A lot of people seem mystified about Facebook’s $16 billion acquisition of WhatsApp. For some folks, it’s about breaking free of an America-centric view of the Internet, as WhatsApp is larger than Twitter or LinkedIn by about 100 million members. For others, it’s not understanding why Facebook would spend that much. Here are three simple charts that should explain the logic of the deal from Facebook’s side.
First, let’s look at Facebook’s growth by region, in monthly active users.
It doesn’t take a rocket scientist to figure out that Facebook has tapped out the US/Canada and even the EU to a degree. When we convert this to growth rates in percentage change, we get:
The declines shouldn’t fool you – Asia, the Middle East, and Africa are Facebook’s fastest growing regions, at double the US/Canada and the EU. That’s part one of the puzzle. Facebook needs to continue its growth in its strongest regions. Here’s part two.
Facebook’s largest, fastest growing regions aren’t driving revenue the way the US, Canada, and the EU are. There’s a 3.5x gap between the US and the growth regions. If Facebook could fix its revenue problem in those regions, it could add another billion dollars or more of quarterly revenue. That’s why WhatsApp makes a lot of sense. It already charges users $1 per year. It’s got revenue that is diversified, that isn’t advertising-based. That makes it super appealing for Facebook, which is incredibly reliant on advertising dollars. A diversified revenue source in the fastest growing regions has the deal make total sense.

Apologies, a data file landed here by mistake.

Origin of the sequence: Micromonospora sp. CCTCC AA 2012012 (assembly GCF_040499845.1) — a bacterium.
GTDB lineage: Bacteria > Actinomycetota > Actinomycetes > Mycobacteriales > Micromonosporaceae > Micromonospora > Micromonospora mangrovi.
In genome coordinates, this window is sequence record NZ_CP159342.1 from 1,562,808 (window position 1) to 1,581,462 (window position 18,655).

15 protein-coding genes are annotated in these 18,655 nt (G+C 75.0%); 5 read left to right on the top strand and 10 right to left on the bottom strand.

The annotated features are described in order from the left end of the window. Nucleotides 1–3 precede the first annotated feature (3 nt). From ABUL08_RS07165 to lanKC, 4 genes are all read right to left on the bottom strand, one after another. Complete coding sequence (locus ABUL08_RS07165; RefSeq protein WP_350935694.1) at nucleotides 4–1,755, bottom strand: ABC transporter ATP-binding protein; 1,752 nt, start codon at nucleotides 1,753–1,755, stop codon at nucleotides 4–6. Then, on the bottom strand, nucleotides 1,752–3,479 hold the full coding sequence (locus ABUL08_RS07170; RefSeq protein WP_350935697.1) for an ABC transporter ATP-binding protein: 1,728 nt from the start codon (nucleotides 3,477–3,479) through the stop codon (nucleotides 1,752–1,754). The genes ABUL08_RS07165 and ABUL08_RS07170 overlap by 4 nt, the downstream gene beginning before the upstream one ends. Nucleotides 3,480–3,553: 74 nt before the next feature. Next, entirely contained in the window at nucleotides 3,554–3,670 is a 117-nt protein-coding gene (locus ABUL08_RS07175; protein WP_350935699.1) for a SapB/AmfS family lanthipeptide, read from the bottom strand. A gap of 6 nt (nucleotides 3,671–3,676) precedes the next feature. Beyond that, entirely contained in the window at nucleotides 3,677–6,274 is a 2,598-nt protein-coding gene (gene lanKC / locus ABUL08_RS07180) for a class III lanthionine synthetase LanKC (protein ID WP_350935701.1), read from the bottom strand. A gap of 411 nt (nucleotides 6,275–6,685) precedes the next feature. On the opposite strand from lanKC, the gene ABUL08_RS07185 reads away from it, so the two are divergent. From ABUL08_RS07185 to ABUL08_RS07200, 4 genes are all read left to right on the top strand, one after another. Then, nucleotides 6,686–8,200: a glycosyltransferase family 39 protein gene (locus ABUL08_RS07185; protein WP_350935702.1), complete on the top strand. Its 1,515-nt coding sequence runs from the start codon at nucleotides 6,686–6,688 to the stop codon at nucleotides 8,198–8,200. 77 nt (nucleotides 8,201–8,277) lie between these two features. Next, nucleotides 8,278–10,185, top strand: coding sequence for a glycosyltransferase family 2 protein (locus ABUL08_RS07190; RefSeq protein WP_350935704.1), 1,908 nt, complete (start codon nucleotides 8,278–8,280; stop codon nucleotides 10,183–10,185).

The logic from WhatsApp’s side shouldn’t need a lot of explaining.
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